Northern Michigan University has become the first Subaru University (Subaru-U) in the Upper Peninsula and the second in Michigan. NMU will infuse the corporation’s web-based training into its existing two-year automotive service technology curriculum at no extra cost to students. It will also enhance hands-on learning with the recent addition of three vehicle models donated by Subaru of America. Students will graduate with an industry credential that qualifies them to work at any Subaru dealership.
“Vehicles are becoming more technically advanced,” said Randy Klitzke, NMU assistant professor. “The Subaru training won’t be a separate pathway, but a complement to the instruction we already have in place. For example, we can use their web-based training for repair order writing instead of the textbook. It also expands our curriculum. If we’re talking about auto transmission adaptive controls, we can supplement that with Subaru-specific adaptive controls that our students can see first-hand with the three new vehicles.”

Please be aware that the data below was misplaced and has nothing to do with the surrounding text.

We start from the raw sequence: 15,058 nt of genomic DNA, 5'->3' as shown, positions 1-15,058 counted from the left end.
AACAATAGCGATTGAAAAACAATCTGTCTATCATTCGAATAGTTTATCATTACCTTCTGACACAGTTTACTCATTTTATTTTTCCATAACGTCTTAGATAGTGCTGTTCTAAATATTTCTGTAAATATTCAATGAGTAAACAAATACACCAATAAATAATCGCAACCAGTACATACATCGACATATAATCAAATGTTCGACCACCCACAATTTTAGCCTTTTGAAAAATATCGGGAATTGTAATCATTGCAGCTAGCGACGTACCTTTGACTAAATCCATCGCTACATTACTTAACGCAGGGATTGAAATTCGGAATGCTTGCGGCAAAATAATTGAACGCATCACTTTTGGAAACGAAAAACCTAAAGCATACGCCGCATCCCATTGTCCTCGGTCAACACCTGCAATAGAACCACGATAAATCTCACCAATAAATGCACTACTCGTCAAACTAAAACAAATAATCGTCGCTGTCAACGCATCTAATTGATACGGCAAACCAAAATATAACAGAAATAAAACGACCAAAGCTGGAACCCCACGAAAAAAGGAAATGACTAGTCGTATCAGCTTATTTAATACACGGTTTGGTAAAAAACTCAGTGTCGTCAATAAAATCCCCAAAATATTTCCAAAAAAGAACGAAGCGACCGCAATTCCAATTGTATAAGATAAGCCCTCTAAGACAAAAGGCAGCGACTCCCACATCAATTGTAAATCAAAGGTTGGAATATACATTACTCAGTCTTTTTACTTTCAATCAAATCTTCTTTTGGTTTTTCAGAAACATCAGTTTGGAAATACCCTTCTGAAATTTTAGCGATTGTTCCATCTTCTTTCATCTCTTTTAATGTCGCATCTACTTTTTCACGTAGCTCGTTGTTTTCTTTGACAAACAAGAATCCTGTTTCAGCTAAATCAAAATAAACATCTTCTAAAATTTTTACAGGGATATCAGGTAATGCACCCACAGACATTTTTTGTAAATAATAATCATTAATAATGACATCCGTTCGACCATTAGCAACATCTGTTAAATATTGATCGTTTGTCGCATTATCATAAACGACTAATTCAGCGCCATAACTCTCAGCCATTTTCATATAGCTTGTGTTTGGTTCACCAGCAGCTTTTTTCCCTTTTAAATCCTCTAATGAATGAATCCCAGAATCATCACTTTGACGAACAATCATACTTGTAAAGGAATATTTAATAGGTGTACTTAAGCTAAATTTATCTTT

Subaru provides access to its Learning Management System for instructors and students from accredited NATEF (National Automotive Technicians Education Foundation) programs like Northern’s. Students have the opportunity to complete Subaru Technician Level 1 and 2 web-based training, which qualifies them for entry-level positions.
Klitzke said there is also the potential for a dealer apprenticeship or internship before they graduate. That would make them eligible for further instruction at one of 12 training centers nationwide. Either way, they will leave NMU with a credential that proves they can operate at a high caliber, he added.
Subaru of America donated a 2016 Crosstrek, a 2016 Outback and a 2017 Forester valued at $71,000 to NMU. Steve Sanderson is the service manager at Fox Motors Marquette, the local dealer. He said the company typically donates engines and transmissions, but rarely complete vehicles.
Sanderson also is on NMU’s automotive technology advisory committee. He learned about Subaru-U at a conference and suggested NMU consider being among the first schools nationwide to participate. Sanderson said dealerships, like many skilled trades areas, are struggling to find qualified technicians to fill their workforce and replace the large number of employees who are retiring.
“There is absolutely an automotive technician shortage nationally,” he said. “Subaru-U was started because of this shortage as a way to ‘grow your own’ skilled service technicians. Students will stay in the Subaru system after graduating, even if they don’t go to a Subaru dealer. Down the road if they move to a dealer, they will still have their Subaru certifications.”
For more information on NMU’s automotive technology program, visit nmu.edu/tos/autotech.